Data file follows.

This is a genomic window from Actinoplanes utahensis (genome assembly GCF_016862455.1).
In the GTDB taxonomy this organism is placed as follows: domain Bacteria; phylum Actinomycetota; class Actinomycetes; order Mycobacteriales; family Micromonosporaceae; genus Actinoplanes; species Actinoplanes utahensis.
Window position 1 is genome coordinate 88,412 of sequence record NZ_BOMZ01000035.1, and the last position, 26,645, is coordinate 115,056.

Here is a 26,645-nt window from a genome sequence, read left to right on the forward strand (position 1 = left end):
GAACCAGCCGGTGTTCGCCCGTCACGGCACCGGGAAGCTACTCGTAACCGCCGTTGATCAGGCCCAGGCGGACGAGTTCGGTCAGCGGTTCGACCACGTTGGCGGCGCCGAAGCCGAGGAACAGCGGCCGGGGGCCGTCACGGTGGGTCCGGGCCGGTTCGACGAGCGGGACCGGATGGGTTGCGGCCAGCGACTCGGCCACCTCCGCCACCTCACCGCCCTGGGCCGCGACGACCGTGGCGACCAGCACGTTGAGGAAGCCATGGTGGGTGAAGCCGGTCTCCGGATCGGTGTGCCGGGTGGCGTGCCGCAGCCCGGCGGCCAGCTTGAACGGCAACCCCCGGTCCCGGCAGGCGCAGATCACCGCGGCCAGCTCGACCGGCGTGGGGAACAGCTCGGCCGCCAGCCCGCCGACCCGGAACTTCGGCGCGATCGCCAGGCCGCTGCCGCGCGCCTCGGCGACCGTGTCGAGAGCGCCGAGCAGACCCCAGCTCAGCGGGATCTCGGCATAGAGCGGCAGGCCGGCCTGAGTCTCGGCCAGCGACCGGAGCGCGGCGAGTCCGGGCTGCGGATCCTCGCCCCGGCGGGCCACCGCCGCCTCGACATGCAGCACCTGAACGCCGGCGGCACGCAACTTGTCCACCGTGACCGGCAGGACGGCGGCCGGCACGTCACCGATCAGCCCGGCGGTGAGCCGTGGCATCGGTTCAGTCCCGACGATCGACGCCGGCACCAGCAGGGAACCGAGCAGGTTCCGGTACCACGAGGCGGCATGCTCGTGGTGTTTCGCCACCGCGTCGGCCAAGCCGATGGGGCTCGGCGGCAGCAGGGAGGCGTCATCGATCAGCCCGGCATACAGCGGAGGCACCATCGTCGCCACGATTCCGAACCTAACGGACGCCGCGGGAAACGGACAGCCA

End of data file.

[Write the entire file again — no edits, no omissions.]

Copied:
This is a genomic window from Actinoplanes utahensis (genome assembly GCF_016862455.1).
In the GTDB taxonomy this organism is placed as follows: domain Bacteria; phylum Actinomycetota; class Actinomycetes; order Mycobacteriales; family Micromonosporaceae; genus Actinoplanes; species Actinoplanes utahensis.
Window position 1 is genome coordinate 88,412 of sequence record NZ_BOMZ01000035.1, and the last position, 26,645, is coordinate 115,056.

Here is a 26,645-nt window from a genome sequence, read left to right on the forward strand (position 1 = left end):
GAACCAGCCGGTGTTCGCCCGTCACGGCACCGGGAAGCTACTCGTAACCGCCGTTGATCAGGCCCAGGCGGACGAGTTCGGTCAGCGGTTCGACCACGTTGGCGGCGCCGAAGCCGAGGAACAGCGGCCGGGGGCCGTCACGGTGGGTCCGGGCCGGTTCGACGAGCGGGACCGGATGGGTTGCGGCCAGCGACTCGGCCACCTCCGCCACCTCACCGCCCTGGGCCGCGACGACCGTGGCGACCAGCACGTTGAGGAAGCCATGGTGGGTGAAGCCGGTCTCCGGATCGGTGTGCCGGGTGGCGTGCCGCAGCCCGGCGGCCAGCTTGAACGGCAACCCCCGGTCCCGGCAGGCGCAGATCACCGCGGCCAGCTCGACCGGCGTGGGGAACAGCTCGGCCGCCAGCCCGCCGACCCGGAACTTCGGCGCGATCGCCAGGCCGCTGCCGCGCGCCTCGGCGACCGTGTCGAGAGCGCCGAGCAGACCCCAGCTCAGCGGGATCTCGGCATAGAGCGGCAGGCCGGCCTGAGTCTCGGCCAGCGACCGGAGCGCGGCGAGTCCGGGCTGCGGATCCTCGCCCCGGCGGGCCACCGCCGCCTCGACATGCAGCACCTGAACGCCGGCGGCACGCAACTTGTCCACCGTGACCGGCAGGACGGCGGCCGGCACGTCACCGATCAGCCCGGCGGTGAGCCGTGGCATCGGTTCAGTCCCGACGATCGACGCCGGCACCAGCAGGGAACCGAGCAGGTTCCGGTACCACGAGGCGGCATGCTCGTGGTGTTTCGCCACCGCGTCGGCCAAGCCGATGGGGCTCGGCGGCAGCAGGGAGGCGTCATCGATCAGCCCGGCATACAGCGGAGGCACCATCGTCGCCACGATTCCGAACCTAACGGACGCCGCGGGAAACGGACAGCCA